Antibiotic treatment for Savita was ineffective for several hours, expert tells inquest
THE antibiotic treatment Savita Halappanavar received from 7am to 1pm on Wednesday was not effective, an expert witness has told the inquest into her death.
Dr Susan Knowles, a consultant microbiologist with the National Maternity Hospital, agreed with Eugene Gleeson, counsel for Praveen Halappanavar, that the protocol on antibiotic cover had not been adhered to up until 1pm.
Once Savita's condition was diagnosed, it was clear the antibiotic cover she was on was not effective.
Mr Gleeson put it to Ms Knowles that the problem she had in this case was the antibiotics chosen to treat Ms Halappanavar, to which she replied: "Yes, I wouldn't have used these choices."
Speaking about the delay in sending a blood sample to the lab, Dr Knowles said that while there were no clinical signs of infection at that time, "nonetheless it's important that if a sample is taken that it is followed up."
"The result that was found was unexpected in the clinical context but the team looking after Ms Halappanavar should have been aware of the result sooner," she said, adding that if the test result was unexpected it should have been repeated.
This morning, the coroner recalled two witnesses Dr Ikechkwu Uzockwu and midwife Ann Maria Burke in a bid to look at the "irreconcilable differences" between their evidence. The issue revolves around the time and content of a telephone call on the evening of Tuesday 23 October.
Earlier this week Dr Uzockwu also told the court that he was never informed about Ms Halappanavar's raised temperature on Tuesday, adding that he would have acted on this. This was despite the fact that a statement from midwife Ann Maria Burke read into the court said that she had informed Dr Uzockwu of the elevated temperature. Dr Uzockwu disputed this insisting he had not been made aware.
Earlier, Dr Knowles said her medical team should have got an earlier second opinion on when to deliver the foetus
She also highlighted that there was no note on the charts of a plan to deliver the baby.
Dr Knowles described the decision-making regarding induction of labour as "a critical part" of the management of this case.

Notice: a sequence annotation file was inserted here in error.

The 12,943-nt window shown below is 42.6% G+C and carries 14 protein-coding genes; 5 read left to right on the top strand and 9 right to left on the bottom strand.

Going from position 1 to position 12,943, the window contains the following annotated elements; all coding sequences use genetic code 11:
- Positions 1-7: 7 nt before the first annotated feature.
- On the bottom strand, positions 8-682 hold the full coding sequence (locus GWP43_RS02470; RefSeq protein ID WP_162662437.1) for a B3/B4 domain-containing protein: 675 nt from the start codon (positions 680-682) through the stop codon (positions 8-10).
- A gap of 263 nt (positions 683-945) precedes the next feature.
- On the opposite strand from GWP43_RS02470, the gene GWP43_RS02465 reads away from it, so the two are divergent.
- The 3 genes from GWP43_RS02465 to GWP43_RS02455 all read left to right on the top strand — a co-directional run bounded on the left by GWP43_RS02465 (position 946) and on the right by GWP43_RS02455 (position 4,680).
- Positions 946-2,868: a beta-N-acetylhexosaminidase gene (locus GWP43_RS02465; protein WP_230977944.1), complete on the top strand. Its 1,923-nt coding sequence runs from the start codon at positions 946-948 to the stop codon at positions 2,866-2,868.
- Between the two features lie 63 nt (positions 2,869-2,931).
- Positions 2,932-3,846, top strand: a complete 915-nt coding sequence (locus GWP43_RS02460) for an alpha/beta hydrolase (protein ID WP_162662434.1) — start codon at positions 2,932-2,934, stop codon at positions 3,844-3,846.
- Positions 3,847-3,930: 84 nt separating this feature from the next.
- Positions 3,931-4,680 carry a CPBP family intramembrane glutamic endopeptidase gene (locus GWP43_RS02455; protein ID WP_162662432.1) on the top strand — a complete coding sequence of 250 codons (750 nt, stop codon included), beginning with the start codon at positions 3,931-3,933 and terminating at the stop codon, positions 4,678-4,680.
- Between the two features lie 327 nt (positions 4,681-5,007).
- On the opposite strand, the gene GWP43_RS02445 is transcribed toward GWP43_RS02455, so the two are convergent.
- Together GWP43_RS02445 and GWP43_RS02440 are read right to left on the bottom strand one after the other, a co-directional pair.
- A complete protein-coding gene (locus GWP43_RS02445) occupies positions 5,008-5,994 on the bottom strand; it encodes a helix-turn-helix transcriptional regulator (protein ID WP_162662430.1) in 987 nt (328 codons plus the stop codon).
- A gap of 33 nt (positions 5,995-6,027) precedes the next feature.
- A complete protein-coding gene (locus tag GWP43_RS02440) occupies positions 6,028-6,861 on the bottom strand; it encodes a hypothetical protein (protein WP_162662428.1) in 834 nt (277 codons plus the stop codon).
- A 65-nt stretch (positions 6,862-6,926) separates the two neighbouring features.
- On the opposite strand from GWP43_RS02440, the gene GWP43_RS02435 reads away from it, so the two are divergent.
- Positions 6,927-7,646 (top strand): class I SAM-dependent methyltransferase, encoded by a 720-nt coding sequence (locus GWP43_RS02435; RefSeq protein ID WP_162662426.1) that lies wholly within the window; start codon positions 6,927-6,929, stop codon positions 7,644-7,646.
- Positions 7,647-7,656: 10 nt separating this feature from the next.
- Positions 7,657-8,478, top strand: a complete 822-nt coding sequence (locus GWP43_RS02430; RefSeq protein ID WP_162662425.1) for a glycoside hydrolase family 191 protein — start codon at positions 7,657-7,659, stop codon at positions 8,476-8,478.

She also raised concerns that not all vital signs were checked when Ms Halappanavar complained of feeling cold and was found to be shivering in the early hours of Wednesday morning. At that stage Ms Halappanavar's temperature was taken but Dr Knowles stressed that all vital signs should have been recorded at this stage which may have indicated other vital signs of concern.
Dr Knowles also pointed to the poor documentation of Ms Halappanavar's notes.
She added that the medical team should have been aware earlier that Savita Halappanavar was deteriorating and the sepsis was more severe than thought.
She also said that a broader range of antibiotics should have been considered as Ms Halappanavar deteriorated, but she accepted that the antibiotics being given were acceptable under certain guidelines.
The condition that Savita Halappanavar was suffering from required the quick delivery of the foetus, an expert has told her inquest.
Ms Halappanavar was diagnosed with chorioamnionitis, an infection of the membrane, on Wednesday.
Dr Knowles agreed that delivery of the foetus would be essential in such cases.
"Delivery will naturally happen but if you suspect chorioamnionitis you may have to expedite that," she said.
Dr Knowles told the inquest that delivery of the foetus was not warranted before chorioamnionitis was suspected on Wednesday, October 24. She added that it was her understanding that there was no substantial risk to Savita's life before the Wednesday.
The doctor also said that the management of Mrs Halappanavar's condition from 1pm that day was of a high standard.